Craniofacial reconstruction is required after trauma, tumors, and for craniofacial disorders. Bone grafts and synthetic scaffolds have resulted in limited success. Bone morphogenetic proteins (BMPs) stimulate the production of bone and cartilage, and are necessary for tooth development, palate closure and normal craniofacial development. BMPs are also required for bone repair and can stimulate stem cells to take on cartilage and bone fate. We recently discovered that ion channels control the secretion of BMP in the fruit fly. Our hypothesis is that ion channel activity regulates BMP secretion in mammals in a conserved mechanism. In support of this hypothesis, mice with disrupted potassium channel function have decreased activation of BMP signaling and similar phenotypes to BMP mutants. If our hypothesis proves correct, electrical stimuli or small molecules that affect ion channel activity may provide the ability to control release of BMP for proper bone and tooth development and regeneration. Our long-term goal is to use a novel approach of manipulating cells to secrete endogenous BMP to encourage craniofacial bone development. The first step towards this goal is to determine the mechanism by which an ion channel contributes to BMP signaling in mammals. In this proposal, we use the Kir2.1 potassium (K+) channel to determine the molecular connection between ion conductivity and BMP signaling in mammals. Humans and mice with mutations in Kir2.1 have congenital craniofacial defects including cleft palate, dental defects, and micrognathia showing that this channel plays an essential role in craniofacial development.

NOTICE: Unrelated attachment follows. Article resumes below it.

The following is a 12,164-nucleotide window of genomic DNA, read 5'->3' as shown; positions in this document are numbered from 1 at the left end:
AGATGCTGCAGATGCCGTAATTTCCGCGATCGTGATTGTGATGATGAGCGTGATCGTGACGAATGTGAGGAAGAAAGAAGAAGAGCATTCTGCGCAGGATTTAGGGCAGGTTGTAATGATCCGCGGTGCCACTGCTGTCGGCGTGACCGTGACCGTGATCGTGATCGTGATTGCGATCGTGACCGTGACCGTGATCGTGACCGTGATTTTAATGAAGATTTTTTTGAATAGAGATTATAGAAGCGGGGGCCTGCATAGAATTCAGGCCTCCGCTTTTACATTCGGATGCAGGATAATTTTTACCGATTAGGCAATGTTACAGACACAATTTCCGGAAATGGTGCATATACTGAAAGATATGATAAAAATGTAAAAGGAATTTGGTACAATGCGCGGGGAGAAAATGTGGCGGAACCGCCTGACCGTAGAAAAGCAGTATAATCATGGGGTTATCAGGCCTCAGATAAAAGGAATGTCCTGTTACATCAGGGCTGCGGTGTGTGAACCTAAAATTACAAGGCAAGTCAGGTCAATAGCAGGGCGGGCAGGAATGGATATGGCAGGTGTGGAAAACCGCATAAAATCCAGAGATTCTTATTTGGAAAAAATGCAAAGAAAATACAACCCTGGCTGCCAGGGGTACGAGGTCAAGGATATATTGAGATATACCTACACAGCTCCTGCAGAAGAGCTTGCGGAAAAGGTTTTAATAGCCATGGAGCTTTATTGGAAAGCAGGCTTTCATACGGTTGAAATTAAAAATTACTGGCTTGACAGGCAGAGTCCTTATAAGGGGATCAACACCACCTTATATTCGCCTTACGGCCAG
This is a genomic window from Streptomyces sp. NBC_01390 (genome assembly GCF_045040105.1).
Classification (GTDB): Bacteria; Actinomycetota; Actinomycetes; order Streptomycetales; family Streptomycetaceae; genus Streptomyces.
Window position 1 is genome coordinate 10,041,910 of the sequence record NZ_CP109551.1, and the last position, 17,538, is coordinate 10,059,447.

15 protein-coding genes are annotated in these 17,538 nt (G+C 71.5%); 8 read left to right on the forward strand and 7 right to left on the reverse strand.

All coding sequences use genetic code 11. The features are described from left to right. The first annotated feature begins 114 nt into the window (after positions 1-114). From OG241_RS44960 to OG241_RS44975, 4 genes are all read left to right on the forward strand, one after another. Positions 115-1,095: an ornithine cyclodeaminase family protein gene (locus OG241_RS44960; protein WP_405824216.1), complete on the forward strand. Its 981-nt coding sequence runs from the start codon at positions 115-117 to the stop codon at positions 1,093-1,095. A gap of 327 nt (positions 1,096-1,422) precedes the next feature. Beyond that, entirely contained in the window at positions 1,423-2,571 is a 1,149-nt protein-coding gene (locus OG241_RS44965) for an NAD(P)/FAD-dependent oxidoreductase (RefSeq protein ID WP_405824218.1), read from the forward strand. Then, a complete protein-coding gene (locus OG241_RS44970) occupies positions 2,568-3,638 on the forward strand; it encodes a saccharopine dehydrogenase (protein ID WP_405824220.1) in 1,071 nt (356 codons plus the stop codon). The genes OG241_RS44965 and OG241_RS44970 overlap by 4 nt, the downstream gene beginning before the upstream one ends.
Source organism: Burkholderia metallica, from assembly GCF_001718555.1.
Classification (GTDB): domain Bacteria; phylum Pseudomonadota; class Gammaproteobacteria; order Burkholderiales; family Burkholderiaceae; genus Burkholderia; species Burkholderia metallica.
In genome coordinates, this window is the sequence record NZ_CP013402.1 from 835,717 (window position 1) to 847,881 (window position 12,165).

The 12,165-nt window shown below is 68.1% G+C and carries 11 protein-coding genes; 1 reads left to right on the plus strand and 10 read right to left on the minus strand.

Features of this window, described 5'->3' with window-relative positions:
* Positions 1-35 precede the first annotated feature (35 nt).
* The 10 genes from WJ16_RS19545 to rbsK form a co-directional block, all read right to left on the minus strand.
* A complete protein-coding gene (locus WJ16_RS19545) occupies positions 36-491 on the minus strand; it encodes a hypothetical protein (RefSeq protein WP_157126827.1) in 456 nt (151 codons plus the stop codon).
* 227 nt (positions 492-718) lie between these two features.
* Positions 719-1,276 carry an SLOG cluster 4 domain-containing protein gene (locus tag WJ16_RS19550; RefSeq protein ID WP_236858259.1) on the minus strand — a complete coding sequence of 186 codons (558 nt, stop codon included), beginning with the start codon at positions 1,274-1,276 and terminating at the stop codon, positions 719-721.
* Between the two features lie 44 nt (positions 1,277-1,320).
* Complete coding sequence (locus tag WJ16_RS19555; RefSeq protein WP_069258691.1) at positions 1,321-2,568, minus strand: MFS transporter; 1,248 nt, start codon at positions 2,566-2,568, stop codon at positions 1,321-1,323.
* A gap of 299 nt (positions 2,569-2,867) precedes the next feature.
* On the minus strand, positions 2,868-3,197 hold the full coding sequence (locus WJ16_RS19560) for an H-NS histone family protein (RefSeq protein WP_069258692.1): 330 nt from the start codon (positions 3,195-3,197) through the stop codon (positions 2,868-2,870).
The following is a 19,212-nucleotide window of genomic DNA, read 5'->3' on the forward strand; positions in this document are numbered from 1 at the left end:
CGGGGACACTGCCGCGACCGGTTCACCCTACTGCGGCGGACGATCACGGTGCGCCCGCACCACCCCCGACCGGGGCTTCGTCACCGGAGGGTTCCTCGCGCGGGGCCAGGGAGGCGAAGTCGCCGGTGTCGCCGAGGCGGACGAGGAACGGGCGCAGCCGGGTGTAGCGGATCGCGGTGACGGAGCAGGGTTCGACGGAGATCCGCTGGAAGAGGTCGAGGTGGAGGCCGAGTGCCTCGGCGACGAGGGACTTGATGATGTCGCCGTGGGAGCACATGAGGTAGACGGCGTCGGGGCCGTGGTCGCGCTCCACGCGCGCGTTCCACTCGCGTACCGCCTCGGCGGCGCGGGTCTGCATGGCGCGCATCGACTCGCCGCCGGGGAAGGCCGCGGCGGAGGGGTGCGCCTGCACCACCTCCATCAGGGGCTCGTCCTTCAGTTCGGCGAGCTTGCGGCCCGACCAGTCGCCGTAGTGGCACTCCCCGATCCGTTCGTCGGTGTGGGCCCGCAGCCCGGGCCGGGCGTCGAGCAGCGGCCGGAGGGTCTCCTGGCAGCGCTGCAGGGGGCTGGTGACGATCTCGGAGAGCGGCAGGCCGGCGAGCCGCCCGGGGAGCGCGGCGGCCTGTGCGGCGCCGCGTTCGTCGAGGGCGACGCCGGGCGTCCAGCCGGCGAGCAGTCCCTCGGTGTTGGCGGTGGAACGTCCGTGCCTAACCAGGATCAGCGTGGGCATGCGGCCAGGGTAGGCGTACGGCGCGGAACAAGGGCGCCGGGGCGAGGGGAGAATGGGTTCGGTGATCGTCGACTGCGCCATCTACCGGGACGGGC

Aim 1 determines where Kir2.1 acts in the BMP pathway in mammals using epistasis and rescue experiments.
Aim 2 tests the hypothesis that ion channels regulate BMP secretion in mammals as they do in flies. In other cell types, ion channels influence intracellular calcium to regulate secretion.
In Aim 3, we determine how intracellular calcium influences BMP release. The proposed experiments will lay a foundation for future studies to harness the potential of ion channels to stimulate tissue growth and regeneration.
Our long-term goal is to control secretion of growth factors to encourage development of bones, teeth and palate. We found that ion channel activity controls secretion of a key growth factor. Because ion channels are bound and blocked by alcohol and other known teratogens, our insights into how ion channels affect developmental signaling will have broad implications for both genetic and environmental factors that affect development.